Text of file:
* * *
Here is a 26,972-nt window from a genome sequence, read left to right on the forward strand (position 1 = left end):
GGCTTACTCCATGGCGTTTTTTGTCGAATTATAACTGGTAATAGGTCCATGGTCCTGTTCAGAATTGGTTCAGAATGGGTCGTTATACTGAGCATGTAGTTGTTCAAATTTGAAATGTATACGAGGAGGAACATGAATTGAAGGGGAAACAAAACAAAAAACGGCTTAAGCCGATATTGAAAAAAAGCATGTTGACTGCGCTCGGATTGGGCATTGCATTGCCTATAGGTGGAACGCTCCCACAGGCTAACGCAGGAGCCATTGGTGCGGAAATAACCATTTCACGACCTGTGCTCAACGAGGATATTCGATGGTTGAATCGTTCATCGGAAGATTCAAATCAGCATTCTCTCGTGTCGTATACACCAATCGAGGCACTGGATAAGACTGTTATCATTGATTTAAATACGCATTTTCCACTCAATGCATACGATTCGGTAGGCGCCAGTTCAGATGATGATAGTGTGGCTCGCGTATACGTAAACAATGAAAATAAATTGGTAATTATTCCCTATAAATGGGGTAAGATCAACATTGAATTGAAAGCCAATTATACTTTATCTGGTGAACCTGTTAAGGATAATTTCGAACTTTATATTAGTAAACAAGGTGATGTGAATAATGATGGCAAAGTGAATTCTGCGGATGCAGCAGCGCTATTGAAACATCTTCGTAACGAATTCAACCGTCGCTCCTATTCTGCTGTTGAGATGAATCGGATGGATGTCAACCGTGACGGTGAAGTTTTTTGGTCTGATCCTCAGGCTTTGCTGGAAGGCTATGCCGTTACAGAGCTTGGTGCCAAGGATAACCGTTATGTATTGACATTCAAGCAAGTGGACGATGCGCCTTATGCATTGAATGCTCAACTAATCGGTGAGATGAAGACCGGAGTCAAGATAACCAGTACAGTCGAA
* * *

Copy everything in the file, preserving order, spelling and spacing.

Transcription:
Here is a 26,972-nt window from a genome sequence, read left to right on the forward strand (position 1 = left end):
GGCTTACTCCATGGCGTTTTTTGTCGAATTATAACTGGTAATAGGTCCATGGTCCTGTTCAGAATTGGTTCAGAATGGGTCGTTATACTGAGCATGTAGTTGTTCAAATTTGAAATGTATACGAGGAGGAACATGAATTGAAGGGGAAACAAAACAAAAAACGGCTTAAGCCGATATTGAAAAAAAGCATGTTGACTGCGCTCGGATTGGGCATTGCATTGCCTATAGGTGGAACGCTCCCACAGGCTAACGCAGGAGCCATTGGTGCGGAAATAACCATTTCACGACCTGTGCTCAACGAGGATATTCGATGGTTGAATCGTTCATCGGAAGATTCAAATCAGCATTCTCTCGTGTCGTATACACCAATCGAGGCACTGGATAAGACTGTTATCATTGATTTAAATACGCATTTTCCACTCAATGCATACGATTCGGTAGGCGCCAGTTCAGATGATGATAGTGTGGCTCGCGTATACGTAAACAATGAAAATAAATTGGTAATTATTCCCTATAAATGGGGTAAGATCAACATTGAATTGAAAGCCAATTATACTTTATCTGGTGAACCTGTTAAGGATAATTTCGAACTTTATATTAGTAAACAAGGTGATGTGAATAATGATGGCAAAGTGAATTCTGCGGATGCAGCAGCGCTATTGAAACATCTTCGTAACGAATTCAACCGTCGCTCCTATTCTGCTGTTGAGATGAATCGGATGGATGTCAACCGTGACGGTGAAGTTTTTTGGTCTGATCCTCAGGCTTTGCTGGAAGGCTATGCCGTTACAGAGCTTGGTGCCAAGGATAACCGTTATGTATTGACATTCAAGCAAGTGGACGATGCGCCTTATGCATTGAATGCTCAACTAATCGGTGAGATGAAGACCGGAGTCAAGATAACCAGTACAGTCGAA